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Building upon institutional theory and the concept of openness to external sources in terms of breadth and depth, this study investigates the following three understudied drivers of eco-innovation in terms of external and internal factors: Anticipated regulation and self-regulation as external drivers, and information sourcing openness comprised of breadth and importance as internal drivers. Toward this end, this study employs a sample of 1824 Korean manufacturing firms collected from the Korean Innovation Survey 2010, which is compatible with the Oslo Manual and the Eurostat Community Innovation Survey (CIS). The current research adopts a multivariate probit model for the nine binary outcome variables and a zero-inflated negative binomial (ZINB) regression model for a count variable. It is found that, both anticipated regulation and self-regulation positively affect eco-process innovation and eco-product innovation across all of the nine eco-innovation types. The empirical findings on the effects of the breadth of external sources and the importance of used information acquired from external sources for innovative activities indicate that both the breadth and the importance have positive impacts on the number of types of eco-innovation with which a firm is engaged.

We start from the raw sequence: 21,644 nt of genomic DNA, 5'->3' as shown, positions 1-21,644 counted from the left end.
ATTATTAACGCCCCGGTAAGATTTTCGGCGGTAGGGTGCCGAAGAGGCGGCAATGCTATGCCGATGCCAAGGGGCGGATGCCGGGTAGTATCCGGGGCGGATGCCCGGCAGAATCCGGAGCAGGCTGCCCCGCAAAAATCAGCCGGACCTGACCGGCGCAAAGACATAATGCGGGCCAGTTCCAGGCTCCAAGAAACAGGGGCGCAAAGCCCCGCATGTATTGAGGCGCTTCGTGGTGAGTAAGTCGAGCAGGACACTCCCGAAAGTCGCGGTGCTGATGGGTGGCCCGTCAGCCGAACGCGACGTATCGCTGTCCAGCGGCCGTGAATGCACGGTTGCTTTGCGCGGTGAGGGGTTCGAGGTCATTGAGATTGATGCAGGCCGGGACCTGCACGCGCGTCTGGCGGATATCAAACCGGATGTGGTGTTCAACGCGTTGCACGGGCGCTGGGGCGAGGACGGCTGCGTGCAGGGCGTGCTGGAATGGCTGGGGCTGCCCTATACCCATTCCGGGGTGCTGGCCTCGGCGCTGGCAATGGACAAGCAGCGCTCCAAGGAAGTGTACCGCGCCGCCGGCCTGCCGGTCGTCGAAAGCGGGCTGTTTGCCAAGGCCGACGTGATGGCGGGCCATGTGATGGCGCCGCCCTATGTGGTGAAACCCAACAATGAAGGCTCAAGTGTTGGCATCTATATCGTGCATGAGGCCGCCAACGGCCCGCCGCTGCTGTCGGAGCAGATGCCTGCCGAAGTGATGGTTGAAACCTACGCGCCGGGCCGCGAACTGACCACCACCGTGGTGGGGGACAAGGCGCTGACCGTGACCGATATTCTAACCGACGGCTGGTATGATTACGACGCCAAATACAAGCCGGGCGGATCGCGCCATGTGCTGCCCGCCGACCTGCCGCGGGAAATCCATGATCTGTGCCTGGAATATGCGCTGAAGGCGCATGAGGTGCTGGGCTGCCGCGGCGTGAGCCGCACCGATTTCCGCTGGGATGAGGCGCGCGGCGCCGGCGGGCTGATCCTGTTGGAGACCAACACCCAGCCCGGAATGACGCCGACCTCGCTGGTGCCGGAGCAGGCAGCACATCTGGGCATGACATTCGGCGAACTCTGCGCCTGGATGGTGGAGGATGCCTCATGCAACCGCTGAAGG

This article was originally published in the International Journal of Environmental Research and Public Health, available at

This article is an open access article distributed under the terms and conditions of the Creative Commons Attribution (CC BY) license (



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